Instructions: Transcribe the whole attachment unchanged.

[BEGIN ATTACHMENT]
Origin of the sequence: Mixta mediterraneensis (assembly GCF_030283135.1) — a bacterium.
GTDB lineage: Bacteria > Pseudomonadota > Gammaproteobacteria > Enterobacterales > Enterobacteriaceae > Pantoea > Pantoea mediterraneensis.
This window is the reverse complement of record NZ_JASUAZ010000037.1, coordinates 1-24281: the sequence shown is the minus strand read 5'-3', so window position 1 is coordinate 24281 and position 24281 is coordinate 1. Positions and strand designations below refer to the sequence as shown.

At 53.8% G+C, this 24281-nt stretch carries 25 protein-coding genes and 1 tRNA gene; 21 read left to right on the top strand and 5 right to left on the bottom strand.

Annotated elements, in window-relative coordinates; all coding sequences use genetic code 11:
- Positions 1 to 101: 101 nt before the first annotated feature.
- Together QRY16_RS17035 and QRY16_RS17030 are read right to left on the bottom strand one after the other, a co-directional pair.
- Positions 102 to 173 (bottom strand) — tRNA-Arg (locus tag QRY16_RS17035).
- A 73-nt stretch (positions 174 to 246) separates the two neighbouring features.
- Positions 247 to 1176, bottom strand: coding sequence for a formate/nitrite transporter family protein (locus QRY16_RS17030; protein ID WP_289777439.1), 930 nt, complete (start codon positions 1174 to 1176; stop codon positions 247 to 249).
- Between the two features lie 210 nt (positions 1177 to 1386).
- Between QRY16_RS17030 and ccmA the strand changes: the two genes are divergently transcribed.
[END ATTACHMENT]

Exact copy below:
Origin of the sequence: Mixta mediterraneensis (assembly GCF_030283135.1) — a bacterium.
GTDB lineage: Bacteria > Pseudomonadota > Gammaproteobacteria > Enterobacterales > Enterobacteriaceae > Pantoea > Pantoea mediterraneensis.
This window is the reverse complement of record NZ_JASUAZ010000037.1, coordinates 1-24281: the sequence shown is the minus strand read 5'-3', so window position 1 is coordinate 24281 and position 24281 is coordinate 1. Positions and strand designations below refer to the sequence as shown.

At 53.8% G+C, this 24281-nt stretch carries 25 protein-coding genes and 1 tRNA gene; 21 read left to right on the top strand and 5 right to left on the bottom strand.

Annotated elements, in window-relative coordinates; all coding sequences use genetic code 11:
- Positions 1 to 101: 101 nt before the first annotated feature.
- Together QRY16_RS17035 and QRY16_RS17030 are read right to left on the bottom strand one after the other, a co-directional pair.
- Positions 102 to 173 (bottom strand) — tRNA-Arg (locus tag QRY16_RS17035).
- A 73-nt stretch (positions 174 to 246) separates the two neighbouring features.
- Positions 247 to 1176, bottom strand: coding sequence for a formate/nitrite transporter family protein (locus QRY16_RS17030; protein ID WP_289777439.1), 930 nt, complete (start codon positions 1174 to 1176; stop codon positions 247 to 249).
- Between the two features lie 210 nt (positions 1177 to 1386).
- Between QRY16_RS17030 and ccmA the strand changes: the two genes are divergently transcribed.